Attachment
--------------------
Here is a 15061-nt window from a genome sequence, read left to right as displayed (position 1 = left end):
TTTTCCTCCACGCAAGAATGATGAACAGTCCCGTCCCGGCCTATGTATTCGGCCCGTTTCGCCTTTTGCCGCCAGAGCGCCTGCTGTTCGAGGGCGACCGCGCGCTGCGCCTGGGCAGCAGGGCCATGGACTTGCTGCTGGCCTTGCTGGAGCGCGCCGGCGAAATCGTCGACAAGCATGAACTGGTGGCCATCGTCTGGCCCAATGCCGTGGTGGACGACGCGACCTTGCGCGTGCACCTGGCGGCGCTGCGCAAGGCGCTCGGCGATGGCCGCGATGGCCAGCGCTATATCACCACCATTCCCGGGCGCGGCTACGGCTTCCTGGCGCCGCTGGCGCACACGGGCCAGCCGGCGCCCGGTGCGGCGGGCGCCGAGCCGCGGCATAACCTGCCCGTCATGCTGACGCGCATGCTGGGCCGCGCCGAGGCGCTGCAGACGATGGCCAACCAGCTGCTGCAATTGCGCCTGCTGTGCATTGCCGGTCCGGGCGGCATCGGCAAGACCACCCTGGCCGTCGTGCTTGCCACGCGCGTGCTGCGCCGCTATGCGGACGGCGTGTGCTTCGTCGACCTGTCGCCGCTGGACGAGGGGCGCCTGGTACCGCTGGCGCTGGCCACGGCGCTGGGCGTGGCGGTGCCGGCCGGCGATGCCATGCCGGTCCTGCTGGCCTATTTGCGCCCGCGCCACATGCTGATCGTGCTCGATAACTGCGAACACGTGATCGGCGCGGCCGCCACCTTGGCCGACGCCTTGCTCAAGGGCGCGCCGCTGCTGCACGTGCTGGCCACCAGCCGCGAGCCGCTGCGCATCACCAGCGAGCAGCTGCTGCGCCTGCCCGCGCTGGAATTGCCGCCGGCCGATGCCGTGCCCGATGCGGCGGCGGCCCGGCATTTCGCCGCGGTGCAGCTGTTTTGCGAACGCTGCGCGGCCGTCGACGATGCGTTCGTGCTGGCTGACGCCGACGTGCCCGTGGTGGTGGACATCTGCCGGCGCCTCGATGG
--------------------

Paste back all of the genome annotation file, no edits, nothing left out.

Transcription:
Here is a 15061-nt window from a genome sequence, read left to right as displayed (position 1 = left end):
TTTTCCTCCACGCAAGAATGATGAACAGTCCCGTCCCGGCCTATGTATTCGGCCCGTTTCGCCTTTTGCCGCCAGAGCGCCTGCTGTTCGAGGGCGACCGCGCGCTGCGCCTGGGCAGCAGGGCCATGGACTTGCTGCTGGCCTTGCTGGAGCGCGCCGGCGAAATCGTCGACAAGCATGAACTGGTGGCCATCGTCTGGCCCAATGCCGTGGTGGACGACGCGACCTTGCGCGTGCACCTGGCGGCGCTGCGCAAGGCGCTCGGCGATGGCCGCGATGGCCAGCGCTATATCACCACCATTCCCGGGCGCGGCTACGGCTTCCTGGCGCCGCTGGCGCACACGGGCCAGCCGGCGCCCGGTGCGGCGGGCGCCGAGCCGCGGCATAACCTGCCCGTCATGCTGACGCGCATGCTGGGCCGCGCCGAGGCGCTGCAGACGATGGCCAACCAGCTGCTGCAATTGCGCCTGCTGTGCATTGCCGGTCCGGGCGGCATCGGCAAGACCACCCTGGCCGTCGTGCTTGCCACGCGCGTGCTGCGCCGCTATGCGGACGGCGTGTGCTTCGTCGACCTGTCGCCGCTGGACGAGGGGCGCCTGGTACCGCTGGCGCTGGCCACGGCGCTGGGCGTGGCGGTGCCGGCCGGCGATGCCATGCCGGTCCTGCTGGCCTATTTGCGCCCGCGCCACATGCTGATCGTGCTCGATAACTGCGAACACGTGATCGGCGCGGCCGCCACCTTGGCCGACGCCTTGCTCAAGGGCGCGCCGCTGCTGCACGTGCTGGCCACCAGCCGCGAGCCGCTGCGCATCACCAGCGAGCAGCTGCTGCGCCTGCCCGCGCTGGAATTGCCGCCGGCCGATGCCGTGCCCGATGCGGCGGCGGCCCGGCATTTCGCCGCGGTGCAGCTGTTTTGCGAACGCTGCGCGGCCGTCGACGATGCGTTCGTGCTGGCTGACGCCGACGTGCCCGTGGTGGTGGACATCTGCCGGCGCCTCGATGG